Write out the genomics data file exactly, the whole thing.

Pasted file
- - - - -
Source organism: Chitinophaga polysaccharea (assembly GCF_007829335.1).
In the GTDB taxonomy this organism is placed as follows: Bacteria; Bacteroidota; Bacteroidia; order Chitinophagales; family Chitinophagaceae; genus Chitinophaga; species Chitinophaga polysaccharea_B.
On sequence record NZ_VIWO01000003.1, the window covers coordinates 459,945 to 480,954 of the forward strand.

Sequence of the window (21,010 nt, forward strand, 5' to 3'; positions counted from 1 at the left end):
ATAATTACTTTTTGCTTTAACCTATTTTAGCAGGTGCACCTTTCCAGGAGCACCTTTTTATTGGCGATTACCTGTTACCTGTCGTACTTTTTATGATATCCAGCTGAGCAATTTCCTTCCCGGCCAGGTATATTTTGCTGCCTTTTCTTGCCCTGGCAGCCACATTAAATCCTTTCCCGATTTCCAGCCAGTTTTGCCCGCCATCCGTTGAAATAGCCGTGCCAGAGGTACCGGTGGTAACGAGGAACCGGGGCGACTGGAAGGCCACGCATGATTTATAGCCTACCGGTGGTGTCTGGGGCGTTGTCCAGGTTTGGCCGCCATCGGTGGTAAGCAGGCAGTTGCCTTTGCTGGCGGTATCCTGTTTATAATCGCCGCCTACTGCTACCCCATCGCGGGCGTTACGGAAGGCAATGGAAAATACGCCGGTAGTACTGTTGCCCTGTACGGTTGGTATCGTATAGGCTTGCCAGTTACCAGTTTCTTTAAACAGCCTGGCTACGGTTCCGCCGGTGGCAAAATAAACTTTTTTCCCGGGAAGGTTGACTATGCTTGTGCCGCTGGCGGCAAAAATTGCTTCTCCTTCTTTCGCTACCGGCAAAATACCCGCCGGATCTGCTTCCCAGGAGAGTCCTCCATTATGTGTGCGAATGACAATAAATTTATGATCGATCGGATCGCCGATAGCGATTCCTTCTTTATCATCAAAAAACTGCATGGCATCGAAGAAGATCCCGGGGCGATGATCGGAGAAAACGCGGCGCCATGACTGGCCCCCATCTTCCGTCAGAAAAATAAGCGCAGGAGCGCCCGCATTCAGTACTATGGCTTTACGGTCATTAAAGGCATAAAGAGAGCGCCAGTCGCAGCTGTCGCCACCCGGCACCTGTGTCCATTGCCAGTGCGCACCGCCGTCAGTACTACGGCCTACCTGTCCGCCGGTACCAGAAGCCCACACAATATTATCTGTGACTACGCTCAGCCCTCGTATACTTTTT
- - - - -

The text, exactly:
Source organism: Chitinophaga polysaccharea (assembly GCF_007829335.1).
In the GTDB taxonomy this organism is placed as follows: Bacteria; Bacteroidota; Bacteroidia; order Chitinophagales; family Chitinophagaceae; genus Chitinophaga; species Chitinophaga polysaccharea_B.
On sequence record NZ_VIWO01000003.1, the window covers coordinates 459,945 to 480,954 of the forward strand.

Sequence of the window (21,010 nt, forward strand, 5' to 3'; positions counted from 1 at the left end):
ATAATTACTTTTTGCTTTAACCTATTTTAGCAGGTGCACCTTTCCAGGAGCACCTTTTTATTGGCGATTACCTGTTACCTGTCGTACTTTTTATGATATCCAGCTGAGCAATTTCCTTCCCGGCCAGGTATATTTTGCTGCCTTTTCTTGCCCTGGCAGCCACATTAAATCCTTTCCCGATTTCCAGCCAGTTTTGCCCGCCATCCGTTGAAATAGCCGTGCCAGAGGTACCGGTGGTAACGAGGAACCGGGGCGACTGGAAGGCCACGCATGATTTATAGCCTACCGGTGGTGTCTGGGGCGTTGTCCAGGTTTGGCCGCCATCGGTGGTAAGCAGGCAGTTGCCTTTGCTGGCGGTATCCTGTTTATAATCGCCGCCTACTGCTACCCCATCGCGGGCGTTACGGAAGGCAATGGAAAATACGCCGGTAGTACTGTTGCCCTGTACGGTTGGTATCGTATAGGCTTGCCAGTTACCAGTTTCTTTAAACAGCCTGGCTACGGTTCCGCCGGTGGCAAAATAAACTTTTTTCCCGGGAAGGTTGACTATGCTTGTGCCGCTGGCGGCAAAAATTGCTTCTCCTTCTTTCGCTACCGGCAAAATACCCGCCGGATCTGCTTCCCAGGAGAGTCCTCCATTATGTGTGCGAATGACAATAAATTTATGATCGATCGGATCGCCGATAGCGATTCCTTCTTTATCATCAAAAAACTGCATGGCATCGAAGAAGATCCCGGGGCGATGATCGGAGAAAACGCGGCGCCATGACTGGCCCCCATCTTCCGTCAGAAAAATAAGCGCAGGAGCGCCCGCATTCAGTACTATGGCTTTACGGTCATTAAAGGCATAAAGAGAGCGCCAGTCGCAGCTGTCGCCACCCGGCACCTGTGTCCATTGCCAGTGCGCACCGCCGTCAGTACTACGGCCTACCTGTCCGCCGGTACCAGAAGCCCACACAATATTATCTGTGACTACGCTCAGCCCTCGTATACTTTTT